Essential Oils can be used as a stand-alone therapy (inhalation, baths or massage) or in place of needles, by being massaged into acupoints. I apply Chinese medical theory to essential oil therapy. Medical uses of essential oils are referred to in the legendary writings of Huang Di, the Yellow Emperor of China, dating from approximately 2697 BCE. References also appear in ancient Egyptian papyrus records, in Greek writings (who adopted it from Egypt), in India’s Aryu Veda medicinal writings, from Persian and Islamic scholars, and even St Hildegard of Bingen in the 12th century.
What Are Essential Oils?
Essential Oils are the volatile constituents of a plant, which contain its most active physiological qualities. In the living plant, these components are used in growth, reproduction/pollination and defense (against insects or herbivores, as well as against bacterial, viral and fungal attack). In most cases, a process of steam distillation or cold-processing extracts these volatile constituents of the plant’s oil (the “essence”) from its flowers, leaves, branches, seeds, bark or roots. Some oils are produced using high pressure in the presence of C02 gas, while others are extracted using solvents. When using essential oils therapeutically, care must be taken to select only the purest and preferably organic oils from a reputable supplier. Products sold as “aromatherapy” for room fragrance are not appropriate for medicinal use.
Obtaining The Right Remedy For You
Essential oils resonate with different states of mind, as well as having distinct physical and physiological effects. A comprehensive interview will help determine which oils and which therapeutic application is right for you.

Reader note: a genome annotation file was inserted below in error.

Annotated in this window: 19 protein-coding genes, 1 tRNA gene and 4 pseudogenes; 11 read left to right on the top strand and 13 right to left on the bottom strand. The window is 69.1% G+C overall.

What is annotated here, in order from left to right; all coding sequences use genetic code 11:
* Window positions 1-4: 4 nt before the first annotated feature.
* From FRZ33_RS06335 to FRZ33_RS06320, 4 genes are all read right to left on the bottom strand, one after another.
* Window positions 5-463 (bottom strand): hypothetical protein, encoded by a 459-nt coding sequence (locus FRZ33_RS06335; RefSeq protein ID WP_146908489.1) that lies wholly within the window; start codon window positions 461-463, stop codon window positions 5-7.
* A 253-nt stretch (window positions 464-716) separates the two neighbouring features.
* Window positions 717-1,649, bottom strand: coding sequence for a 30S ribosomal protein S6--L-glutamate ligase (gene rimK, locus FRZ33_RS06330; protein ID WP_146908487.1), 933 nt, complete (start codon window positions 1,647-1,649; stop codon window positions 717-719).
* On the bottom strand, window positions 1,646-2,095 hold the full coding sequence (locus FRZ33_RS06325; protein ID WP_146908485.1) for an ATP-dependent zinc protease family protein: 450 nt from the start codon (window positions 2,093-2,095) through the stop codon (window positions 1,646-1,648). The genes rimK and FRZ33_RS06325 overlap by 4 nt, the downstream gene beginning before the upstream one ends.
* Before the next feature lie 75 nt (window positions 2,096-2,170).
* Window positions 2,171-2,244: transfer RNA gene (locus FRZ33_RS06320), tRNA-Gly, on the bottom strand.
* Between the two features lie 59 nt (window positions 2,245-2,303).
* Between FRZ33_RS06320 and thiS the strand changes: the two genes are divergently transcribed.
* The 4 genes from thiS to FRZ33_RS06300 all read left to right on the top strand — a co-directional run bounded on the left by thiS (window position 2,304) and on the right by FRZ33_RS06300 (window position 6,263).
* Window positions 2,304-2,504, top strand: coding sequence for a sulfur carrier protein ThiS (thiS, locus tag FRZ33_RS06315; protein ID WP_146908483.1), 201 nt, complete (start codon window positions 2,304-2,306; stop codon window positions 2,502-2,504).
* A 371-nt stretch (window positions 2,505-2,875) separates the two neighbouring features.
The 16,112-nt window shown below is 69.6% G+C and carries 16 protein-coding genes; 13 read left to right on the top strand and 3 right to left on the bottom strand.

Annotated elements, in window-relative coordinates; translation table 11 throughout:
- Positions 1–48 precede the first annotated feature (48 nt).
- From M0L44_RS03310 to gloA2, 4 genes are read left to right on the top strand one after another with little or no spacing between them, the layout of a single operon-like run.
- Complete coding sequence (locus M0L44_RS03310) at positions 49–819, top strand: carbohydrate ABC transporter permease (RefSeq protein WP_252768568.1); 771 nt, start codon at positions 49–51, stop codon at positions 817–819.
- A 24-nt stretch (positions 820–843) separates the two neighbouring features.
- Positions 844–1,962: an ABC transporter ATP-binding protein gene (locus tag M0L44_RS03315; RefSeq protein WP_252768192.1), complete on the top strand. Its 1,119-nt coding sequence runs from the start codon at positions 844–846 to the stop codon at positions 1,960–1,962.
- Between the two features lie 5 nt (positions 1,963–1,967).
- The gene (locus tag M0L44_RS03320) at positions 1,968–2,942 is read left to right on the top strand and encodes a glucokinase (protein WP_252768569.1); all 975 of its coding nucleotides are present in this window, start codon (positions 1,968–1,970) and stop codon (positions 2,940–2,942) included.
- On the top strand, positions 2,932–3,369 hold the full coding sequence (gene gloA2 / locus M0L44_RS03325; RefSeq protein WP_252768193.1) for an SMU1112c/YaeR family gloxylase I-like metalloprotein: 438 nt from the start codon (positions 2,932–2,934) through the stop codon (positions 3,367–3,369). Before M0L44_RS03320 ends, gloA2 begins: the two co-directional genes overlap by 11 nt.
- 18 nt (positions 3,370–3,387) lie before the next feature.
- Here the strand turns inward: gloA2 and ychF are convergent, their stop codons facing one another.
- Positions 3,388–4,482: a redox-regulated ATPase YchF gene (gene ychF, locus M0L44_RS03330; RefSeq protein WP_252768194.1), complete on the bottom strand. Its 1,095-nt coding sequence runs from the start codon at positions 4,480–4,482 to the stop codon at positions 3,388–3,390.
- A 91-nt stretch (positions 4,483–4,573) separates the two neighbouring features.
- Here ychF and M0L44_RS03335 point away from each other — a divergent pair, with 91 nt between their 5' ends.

Question: What are some good oils to keep on hand at home?
Lavender, Peppermint, Tea Tree and Lemon are safe for most people (unless you have an allergy or sensitivity) and versatile. When using essential oils therapeutically, it is important to look for organic ones.
Lavender oil is good for relaxation, insomnia, shock, trauma and – not many people know this – burns. Don’t store it in the kitchen, but keep it handy in case you experience a steam or oil burn, or accidentally touch a hot pan. It’s also good for diaper rash. It’s safe for most people to apply directly to the skin, but it’s best to test it in a small area first. It can also be applied to a tissue or cotton ball next to the bedside.
Peppermint is good for headaches: dab it on the temples and/or forehead. Students can inhale it while studying, as it helps them “digest” information. Add 2 drops to a cup of hot water and inhale the fumes to open the sinuses, but don’t put your face too close to the vapors.
Tea Tree is a classic anti-viral, anti-fungal, anti-bacterial oil. Diffuse it on a tissue or cotton ball next to the bed if someone has a cold. A dilution can be applied to insect bites, burns, athletes foot and diaper rash. It’s an excellent oil for travelling.
Lemon essential oil can be diffused (on a cotton ball or tissue) to disinfect a room where someone is sick. It can be added to baths to relieve muscle soreness, and can be combined with Lavender to relieve stress. If someone is sick, it can also be combined with Tea Tree to diffuse in a room. Lemon oil is typically heavily sprayed with pesticides, so obtaining an organic brand is important.
If you would like to include essential oils as part of your home care, schedule a consultation to determine what’s best for you.